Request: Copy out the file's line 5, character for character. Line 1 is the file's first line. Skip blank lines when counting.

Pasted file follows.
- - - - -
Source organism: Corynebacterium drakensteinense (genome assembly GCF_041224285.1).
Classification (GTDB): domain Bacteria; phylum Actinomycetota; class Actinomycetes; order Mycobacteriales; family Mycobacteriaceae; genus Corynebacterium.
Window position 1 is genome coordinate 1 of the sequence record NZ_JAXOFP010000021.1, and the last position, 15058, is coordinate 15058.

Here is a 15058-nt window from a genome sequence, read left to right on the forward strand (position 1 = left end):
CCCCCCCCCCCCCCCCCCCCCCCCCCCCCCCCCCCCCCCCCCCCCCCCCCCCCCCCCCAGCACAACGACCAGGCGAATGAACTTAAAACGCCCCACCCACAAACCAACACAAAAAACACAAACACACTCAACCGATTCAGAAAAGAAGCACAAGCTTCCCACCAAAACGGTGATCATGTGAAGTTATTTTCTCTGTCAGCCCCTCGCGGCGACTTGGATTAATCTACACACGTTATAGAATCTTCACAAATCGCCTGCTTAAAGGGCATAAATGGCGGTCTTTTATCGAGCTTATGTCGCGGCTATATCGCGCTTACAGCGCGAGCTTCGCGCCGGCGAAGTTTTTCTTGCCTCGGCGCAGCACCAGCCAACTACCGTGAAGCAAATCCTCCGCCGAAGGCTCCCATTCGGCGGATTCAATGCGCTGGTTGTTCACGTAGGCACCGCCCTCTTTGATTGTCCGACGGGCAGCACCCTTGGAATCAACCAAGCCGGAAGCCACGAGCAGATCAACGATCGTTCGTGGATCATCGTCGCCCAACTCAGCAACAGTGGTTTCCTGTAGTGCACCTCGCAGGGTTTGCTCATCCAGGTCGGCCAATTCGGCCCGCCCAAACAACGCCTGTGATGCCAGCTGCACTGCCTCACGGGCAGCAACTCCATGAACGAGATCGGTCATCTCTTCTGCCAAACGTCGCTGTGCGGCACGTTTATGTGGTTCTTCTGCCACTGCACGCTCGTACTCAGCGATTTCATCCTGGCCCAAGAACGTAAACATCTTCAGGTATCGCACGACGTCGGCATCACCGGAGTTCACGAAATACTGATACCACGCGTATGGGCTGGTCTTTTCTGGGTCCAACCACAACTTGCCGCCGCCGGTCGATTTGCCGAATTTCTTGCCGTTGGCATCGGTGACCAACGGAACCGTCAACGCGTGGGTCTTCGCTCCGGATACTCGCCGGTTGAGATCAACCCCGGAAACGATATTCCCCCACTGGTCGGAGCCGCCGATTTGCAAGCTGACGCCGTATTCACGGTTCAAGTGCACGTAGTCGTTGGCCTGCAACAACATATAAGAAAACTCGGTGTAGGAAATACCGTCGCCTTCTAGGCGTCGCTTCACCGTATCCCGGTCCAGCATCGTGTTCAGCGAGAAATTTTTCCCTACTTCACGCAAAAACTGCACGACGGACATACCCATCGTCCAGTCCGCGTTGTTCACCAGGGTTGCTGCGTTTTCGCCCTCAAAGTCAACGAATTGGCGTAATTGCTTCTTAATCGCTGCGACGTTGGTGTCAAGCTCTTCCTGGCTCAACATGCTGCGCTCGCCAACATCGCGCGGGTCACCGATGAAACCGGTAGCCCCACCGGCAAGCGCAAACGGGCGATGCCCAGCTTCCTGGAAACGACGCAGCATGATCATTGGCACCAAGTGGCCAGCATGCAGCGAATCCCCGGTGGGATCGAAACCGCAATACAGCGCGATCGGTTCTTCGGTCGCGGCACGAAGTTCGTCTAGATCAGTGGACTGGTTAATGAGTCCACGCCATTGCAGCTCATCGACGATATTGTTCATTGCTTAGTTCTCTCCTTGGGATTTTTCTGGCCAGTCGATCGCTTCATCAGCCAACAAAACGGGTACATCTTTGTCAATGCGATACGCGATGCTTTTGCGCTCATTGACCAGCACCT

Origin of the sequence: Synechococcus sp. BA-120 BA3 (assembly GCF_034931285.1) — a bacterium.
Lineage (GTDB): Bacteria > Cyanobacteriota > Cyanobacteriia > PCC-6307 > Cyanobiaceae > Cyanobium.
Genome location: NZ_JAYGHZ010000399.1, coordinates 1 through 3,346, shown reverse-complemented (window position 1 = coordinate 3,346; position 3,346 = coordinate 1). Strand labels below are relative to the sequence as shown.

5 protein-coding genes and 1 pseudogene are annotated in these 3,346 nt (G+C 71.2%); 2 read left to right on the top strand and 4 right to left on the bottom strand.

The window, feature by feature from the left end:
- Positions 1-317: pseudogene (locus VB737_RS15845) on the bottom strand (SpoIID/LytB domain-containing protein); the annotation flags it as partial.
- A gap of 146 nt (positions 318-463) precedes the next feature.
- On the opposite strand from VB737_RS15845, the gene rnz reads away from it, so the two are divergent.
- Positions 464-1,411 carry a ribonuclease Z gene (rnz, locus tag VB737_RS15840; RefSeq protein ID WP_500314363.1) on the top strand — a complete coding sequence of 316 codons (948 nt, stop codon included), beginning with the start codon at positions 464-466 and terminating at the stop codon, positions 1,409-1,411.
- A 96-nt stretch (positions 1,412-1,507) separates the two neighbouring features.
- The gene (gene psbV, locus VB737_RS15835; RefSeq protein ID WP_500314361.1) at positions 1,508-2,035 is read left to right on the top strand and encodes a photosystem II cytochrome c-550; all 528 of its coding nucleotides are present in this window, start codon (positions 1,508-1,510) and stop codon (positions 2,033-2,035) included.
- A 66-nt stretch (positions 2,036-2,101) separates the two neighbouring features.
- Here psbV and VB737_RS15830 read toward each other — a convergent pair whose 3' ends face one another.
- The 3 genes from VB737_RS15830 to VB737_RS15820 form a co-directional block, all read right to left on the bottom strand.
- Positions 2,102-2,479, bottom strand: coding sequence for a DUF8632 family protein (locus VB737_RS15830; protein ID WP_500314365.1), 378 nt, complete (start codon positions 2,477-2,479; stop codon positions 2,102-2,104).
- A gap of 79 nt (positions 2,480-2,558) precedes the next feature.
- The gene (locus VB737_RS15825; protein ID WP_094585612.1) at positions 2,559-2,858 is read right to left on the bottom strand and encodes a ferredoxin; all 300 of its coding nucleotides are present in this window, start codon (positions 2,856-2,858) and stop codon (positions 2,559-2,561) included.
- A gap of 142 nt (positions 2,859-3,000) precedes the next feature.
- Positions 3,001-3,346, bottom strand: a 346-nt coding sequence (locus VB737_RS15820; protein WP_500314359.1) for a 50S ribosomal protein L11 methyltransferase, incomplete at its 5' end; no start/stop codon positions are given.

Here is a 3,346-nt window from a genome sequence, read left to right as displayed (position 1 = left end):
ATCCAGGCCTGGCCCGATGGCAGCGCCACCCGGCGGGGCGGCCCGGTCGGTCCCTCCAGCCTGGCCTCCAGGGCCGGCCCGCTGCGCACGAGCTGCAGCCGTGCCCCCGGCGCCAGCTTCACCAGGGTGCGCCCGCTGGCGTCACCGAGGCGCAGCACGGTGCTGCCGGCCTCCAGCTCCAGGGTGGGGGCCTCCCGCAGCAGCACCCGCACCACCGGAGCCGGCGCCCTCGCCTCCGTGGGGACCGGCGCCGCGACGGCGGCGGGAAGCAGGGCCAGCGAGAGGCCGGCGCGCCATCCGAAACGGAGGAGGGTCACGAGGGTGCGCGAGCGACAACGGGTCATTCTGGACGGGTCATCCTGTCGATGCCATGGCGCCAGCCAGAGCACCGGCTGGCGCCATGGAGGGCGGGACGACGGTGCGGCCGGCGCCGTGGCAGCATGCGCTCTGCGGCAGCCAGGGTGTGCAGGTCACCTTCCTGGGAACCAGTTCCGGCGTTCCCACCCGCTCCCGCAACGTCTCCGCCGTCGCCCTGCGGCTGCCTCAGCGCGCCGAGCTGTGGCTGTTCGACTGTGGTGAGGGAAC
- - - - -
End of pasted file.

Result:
CCCCCCCCCCCCCCCCCCCCCCCCCCCCCCCCCCCCCCCCCCCCCCCCCCCCCCCCCCAGCACAACGACCAGGCGAATGAACTTAAAACGCCCCACCCACAAACCAACACAAAAAACACAAACACACTCAACCGATTCAGAAAAGAAGCACAAGCTTCCCACCAAAACGGTGATCATGTGAAGTTATTTTCTCTGTCAGCCCCTCGCGGCGACTTGGATTAATCTACACACGTTATAGAATCTTCACAAATCGCCTGCTTAAAGGGCATAAATGGCGGTCTTTTATCGAGCTTATGTCGCGGCTATATCGCGCTTACAGCGCGAGCTTCGCGCCGGCGAAGTTTTTCTTGCCTCGGCGCAGCACCAGCCAACTACCGTGAAGCAAATCCTCCGCCGAAGGCTCCCATTCGGCGGATTCAATGCGCTGGTTGTTCACGTAGGCACCGCCCTCTTTGATTGTCCGACGGGCAGCACCCTTGGAATCAACCAAGCCGGAAGCCACGAGCAGATCAACGATCGTTCGTGGATCATCGTCGCCCAACTCAGCAACAGTGGTTTCCTGTAGTGCACCTCGCAGGGTTTGCTCATCCAGGTCGGCCAATTCGGCCCGCCCAAACAACGCCTGTGATGCCAGCTGCACTGCCTCACGGGCAGCAACTCCATGAACGAGATCGGTCATCTCTTCTGCCAAACGTCGCTGTGCGGCACGTTTATGTGGTTCTTCTGCCACTGCACGCTCGTACTCAGCGATTTCATCCTGGCCCAAGAACGTAAACATCTTCAGGTATCGCACGACGTCGGCATCACCGGAGTTCACGAAATACTGATACCACGCGTATGGGCTGGTCTTTTCTGGGTCCAACCACAACTTGCCGCCGCCGGTCGATTTGCCGAATTTCTTGCCGTTGGCATCGGTGACCAACGGAACCGTCAACGCGTGGGTCTTCGCTCCGGATACTCGCCGGTTGAGATCAACCCCGGAAACGATATTCCCCCACTGGTCGGAGCCGCCGATTTGCAAGCTGACGCCGTATTCACGGTTCAAGTGCACGTAGTCGTTGGCCTGCAACAACATATAAGAAAACTCGGTGTAGGAAATACCGTCGCCTTCTAGGCGTCGCTTCACCGTATCCCGGTCCAGCATCGTGTTCAGCGAGAAATTTTTCCCTACTTCACGCAAAAACTGCACGACGGACATACCCATCGTCCAGTCCGCGTTGTTCACCAGGGTTGCTGCGTTTTCGCCCTCAAAGTCAACGAATTGGCGTAATTGCTTCTTAATCGCTGCGACGTTGGTGTCAAGCTCTTCCTGGCTCAACATGCTGCGCTCGCCAACATCGCGCGGGTCACCGATGAAACCGGTAGCCCCACCGGCAAGCGCAAACGGGCGATGCCCAGCTTCCTGGAAACGACGCAGCATGATCATTGGCACCAAGTGGCCAGCATGCAGCGAATCCCCGGTGGGATCGAAACCGCAATACAGCGCGATCGGTTCTTCGGTCGCGGCACGAAGTTCGTCTAGATCAGTGGACTGGTTAATGAGTCCACGCCATTGCAGCTCATCGACGATATTGTTCATTGCTTAGTTCTCTCCTTGGGATTTTTCTGGCCAGTCGATCGCTTCATCAGCCAACAAAACGGGTACATCTTTGTCAATGCGATACGCGATGCTTTTGCGCTCATTGACCAGCACCT